Cat makes journey back to familyStacia and Joel Schatz’s cat Junior made an unexpected journey that was over seven miles long to return home after another family adopted him. Stacia Schatz said the cat had to travel across Interstate 94 and across railroad tracks to make it back to her farm near Taylor Friday morning.
By: Ashley Martin, The Dickinson Press
Stacia and Joel Schatz’s cat Junior made an unexpected journey that was over seven miles long to return home after another family adopted him. Stacia Schatz said the cat had to travel across Interstate 94 and across railroad tracks to make it back to her farm near Taylor Friday morning.
The adventure began when the Schatz family decided to give away 10 of their cats a few weeks ago. Stacia Schatz said having that many cats, along with the five strays that wander in, got to be a bit much.
Duane Urlacher, who lives over seven miles north of the Schatz’s farm, took five of their cats, including Junior.
The Schatz family gave the other five cats to other families.
Urlacher said he hadn’t seen Junior for a few days, but assumed he was hiding or wandering around the farm. Urlacher wasn’t too worried and he didn’t tell the Schatz family about Junior’s disappearance.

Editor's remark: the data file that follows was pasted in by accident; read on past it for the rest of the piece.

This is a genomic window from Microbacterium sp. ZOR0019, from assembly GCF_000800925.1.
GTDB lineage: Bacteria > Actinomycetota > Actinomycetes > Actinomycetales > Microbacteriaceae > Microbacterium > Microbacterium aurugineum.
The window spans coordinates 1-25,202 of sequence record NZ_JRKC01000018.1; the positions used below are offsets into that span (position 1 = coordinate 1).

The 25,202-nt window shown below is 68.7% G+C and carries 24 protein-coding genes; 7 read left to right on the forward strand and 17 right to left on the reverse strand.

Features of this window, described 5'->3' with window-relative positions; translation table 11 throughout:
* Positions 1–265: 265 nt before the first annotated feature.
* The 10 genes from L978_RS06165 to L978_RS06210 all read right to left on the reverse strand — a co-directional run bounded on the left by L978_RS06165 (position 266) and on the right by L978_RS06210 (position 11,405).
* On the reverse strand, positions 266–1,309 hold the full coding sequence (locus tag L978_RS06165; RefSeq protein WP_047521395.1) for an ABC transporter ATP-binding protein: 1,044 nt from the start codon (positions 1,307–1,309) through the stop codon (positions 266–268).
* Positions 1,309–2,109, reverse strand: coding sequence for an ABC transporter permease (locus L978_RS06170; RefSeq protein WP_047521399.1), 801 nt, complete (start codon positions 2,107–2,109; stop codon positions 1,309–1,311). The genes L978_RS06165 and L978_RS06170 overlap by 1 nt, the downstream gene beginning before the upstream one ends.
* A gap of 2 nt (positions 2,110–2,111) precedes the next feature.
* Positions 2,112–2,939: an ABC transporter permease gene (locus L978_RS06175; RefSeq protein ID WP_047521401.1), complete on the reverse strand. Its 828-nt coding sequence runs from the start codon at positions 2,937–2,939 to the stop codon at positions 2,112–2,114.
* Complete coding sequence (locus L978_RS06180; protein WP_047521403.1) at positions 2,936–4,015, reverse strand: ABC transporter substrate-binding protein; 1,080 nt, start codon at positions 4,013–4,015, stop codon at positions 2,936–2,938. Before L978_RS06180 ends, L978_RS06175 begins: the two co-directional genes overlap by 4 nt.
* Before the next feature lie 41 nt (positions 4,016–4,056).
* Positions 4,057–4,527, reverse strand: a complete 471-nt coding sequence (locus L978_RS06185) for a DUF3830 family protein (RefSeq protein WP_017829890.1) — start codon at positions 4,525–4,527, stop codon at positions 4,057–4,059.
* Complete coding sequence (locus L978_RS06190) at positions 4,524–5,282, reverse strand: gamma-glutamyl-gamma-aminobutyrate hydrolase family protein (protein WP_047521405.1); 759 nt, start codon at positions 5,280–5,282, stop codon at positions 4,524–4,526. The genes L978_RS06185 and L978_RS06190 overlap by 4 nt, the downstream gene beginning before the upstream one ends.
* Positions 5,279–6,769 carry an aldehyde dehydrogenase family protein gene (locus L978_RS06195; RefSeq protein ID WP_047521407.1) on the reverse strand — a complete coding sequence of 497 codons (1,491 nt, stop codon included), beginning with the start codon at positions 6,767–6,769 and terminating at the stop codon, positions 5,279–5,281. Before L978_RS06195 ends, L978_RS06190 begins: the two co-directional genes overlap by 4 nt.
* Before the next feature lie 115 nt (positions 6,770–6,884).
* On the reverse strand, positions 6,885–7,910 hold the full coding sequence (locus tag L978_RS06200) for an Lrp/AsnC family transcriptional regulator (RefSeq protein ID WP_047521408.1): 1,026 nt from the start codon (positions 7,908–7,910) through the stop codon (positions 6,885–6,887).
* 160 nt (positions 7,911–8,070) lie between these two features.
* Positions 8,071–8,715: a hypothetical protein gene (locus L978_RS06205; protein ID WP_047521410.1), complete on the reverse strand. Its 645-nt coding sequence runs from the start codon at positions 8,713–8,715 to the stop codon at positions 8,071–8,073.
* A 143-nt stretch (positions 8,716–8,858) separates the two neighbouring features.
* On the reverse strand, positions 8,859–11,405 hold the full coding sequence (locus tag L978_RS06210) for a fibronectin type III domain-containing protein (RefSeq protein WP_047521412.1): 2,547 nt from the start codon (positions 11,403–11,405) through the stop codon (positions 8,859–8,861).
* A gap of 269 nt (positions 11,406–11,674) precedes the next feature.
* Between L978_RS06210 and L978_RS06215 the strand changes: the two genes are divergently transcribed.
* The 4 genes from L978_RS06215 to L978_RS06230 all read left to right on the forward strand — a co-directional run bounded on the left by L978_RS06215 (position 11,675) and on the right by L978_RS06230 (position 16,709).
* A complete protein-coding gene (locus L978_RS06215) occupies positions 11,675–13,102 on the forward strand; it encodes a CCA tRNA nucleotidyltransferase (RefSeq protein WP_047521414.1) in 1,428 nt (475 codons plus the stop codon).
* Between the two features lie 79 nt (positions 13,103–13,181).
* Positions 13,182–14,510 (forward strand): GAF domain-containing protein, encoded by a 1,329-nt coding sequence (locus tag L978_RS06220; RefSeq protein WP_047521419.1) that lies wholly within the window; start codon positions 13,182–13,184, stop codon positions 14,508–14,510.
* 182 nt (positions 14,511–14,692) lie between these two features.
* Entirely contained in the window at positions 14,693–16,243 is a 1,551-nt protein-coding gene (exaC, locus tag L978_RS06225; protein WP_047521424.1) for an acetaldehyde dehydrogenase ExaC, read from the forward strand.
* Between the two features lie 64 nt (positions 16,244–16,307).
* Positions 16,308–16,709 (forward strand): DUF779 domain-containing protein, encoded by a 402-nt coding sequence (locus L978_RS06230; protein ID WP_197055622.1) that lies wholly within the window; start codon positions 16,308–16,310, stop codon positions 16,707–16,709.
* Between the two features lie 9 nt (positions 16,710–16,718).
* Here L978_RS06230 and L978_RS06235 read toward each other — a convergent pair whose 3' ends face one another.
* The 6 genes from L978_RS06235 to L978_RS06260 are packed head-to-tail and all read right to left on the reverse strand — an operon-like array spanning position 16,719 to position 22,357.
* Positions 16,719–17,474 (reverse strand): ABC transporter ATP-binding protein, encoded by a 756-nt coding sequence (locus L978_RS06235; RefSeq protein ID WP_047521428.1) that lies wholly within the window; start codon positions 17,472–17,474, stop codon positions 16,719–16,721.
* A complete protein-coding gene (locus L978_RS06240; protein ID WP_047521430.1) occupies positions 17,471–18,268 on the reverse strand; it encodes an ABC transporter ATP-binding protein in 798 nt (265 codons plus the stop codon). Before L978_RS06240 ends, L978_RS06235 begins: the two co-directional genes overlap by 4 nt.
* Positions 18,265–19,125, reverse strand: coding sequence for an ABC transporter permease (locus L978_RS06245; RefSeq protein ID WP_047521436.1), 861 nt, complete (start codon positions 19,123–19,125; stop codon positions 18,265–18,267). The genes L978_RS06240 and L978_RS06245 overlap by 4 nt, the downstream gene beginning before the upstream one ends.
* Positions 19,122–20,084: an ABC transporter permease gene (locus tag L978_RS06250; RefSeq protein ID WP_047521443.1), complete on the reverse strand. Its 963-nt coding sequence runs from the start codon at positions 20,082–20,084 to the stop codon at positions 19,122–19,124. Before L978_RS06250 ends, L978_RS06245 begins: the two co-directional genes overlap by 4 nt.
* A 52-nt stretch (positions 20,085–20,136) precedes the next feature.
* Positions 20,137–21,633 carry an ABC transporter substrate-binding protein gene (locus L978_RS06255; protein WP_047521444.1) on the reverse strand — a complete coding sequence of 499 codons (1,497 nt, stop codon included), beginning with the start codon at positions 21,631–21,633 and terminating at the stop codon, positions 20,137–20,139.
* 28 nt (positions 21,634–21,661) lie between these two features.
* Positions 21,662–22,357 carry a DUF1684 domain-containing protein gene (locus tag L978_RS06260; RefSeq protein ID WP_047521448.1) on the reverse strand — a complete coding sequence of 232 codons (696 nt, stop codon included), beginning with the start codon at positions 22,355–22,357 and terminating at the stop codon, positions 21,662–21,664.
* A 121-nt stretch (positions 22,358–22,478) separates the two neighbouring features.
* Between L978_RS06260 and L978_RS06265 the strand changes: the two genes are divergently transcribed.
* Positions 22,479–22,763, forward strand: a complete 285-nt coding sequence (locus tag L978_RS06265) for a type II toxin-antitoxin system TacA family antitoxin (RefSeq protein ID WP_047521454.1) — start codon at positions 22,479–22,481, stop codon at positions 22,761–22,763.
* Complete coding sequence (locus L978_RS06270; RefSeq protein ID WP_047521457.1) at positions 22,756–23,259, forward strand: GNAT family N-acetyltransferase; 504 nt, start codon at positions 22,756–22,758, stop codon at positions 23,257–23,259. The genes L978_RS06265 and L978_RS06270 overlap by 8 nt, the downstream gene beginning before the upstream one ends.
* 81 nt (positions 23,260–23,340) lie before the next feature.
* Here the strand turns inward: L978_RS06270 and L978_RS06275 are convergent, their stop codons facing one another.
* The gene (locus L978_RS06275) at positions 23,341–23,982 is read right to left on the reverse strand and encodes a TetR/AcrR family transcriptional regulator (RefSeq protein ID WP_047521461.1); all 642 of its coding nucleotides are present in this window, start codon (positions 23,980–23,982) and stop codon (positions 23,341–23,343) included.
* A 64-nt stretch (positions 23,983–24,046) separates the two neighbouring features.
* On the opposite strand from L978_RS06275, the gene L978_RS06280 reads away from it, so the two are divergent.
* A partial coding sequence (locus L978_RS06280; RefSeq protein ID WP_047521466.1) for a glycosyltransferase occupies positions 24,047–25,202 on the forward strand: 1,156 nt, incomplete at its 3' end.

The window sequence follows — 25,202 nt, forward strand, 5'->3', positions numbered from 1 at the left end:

“I started having bad dreams about my cats and I asked for one back,” Stacia Schatz said.
She said Urlacher brought one of her other cats back last week.
“About two days later, I went out to the barn and there was my other cat, Junior,” Stacia Schatz said. “I was so happy to see him.”
She called Urlacher to see if he took Junior back to her farm, but he hadn’t.
“To me it’s kind of amazing that he found his way back home,” Urlacher said. “When we left Stacia’s place, we put them in a box and hauled them in our van back home. It wasn’t able to see the surroundings as we drove that distance.”
Urlacher said it was three to four days from the last time he saw Junior to when he showed up back home. Since he went through so much to come back to them, Stacia Schatz said there’s no way she’s giving him up again.
“When you get a pet, you should have them for life,” Stacia Schatz said. “They do have feelings and they remember.”
She has owned Junior since he was about 10 weeks old. He is now seven years old.
“I think he just missed us,” Stacia said. “I had no idea that a cat could find his way back like that.”
Kim Brummond, the veterinarian at West Dakota Veterinary Clinic, said it’s not unusual for a cat to travel as far as Junior did. However, she said it is peculiar that he went back to the Schatz farm.
“Most cats wouldn’t go to the lengths to get back to their home. They’d probably just set up shop where they were,” Brummond said.
She said Junior must be pretty attached to his home, adding she had a similar experience with a cat that kept coming back.
“A lot of them seem to have a good sense of home,” Brummond said, adding it is fortunate Junior came back unharmed.
Urlacher said he has no hard feelings about Junior going through all the trouble to get back to the Schatz’s farm.
“We’ve still got three (cats) and that’s plenty,” Urlacher said, adding the rest of the cats seem content with their new home.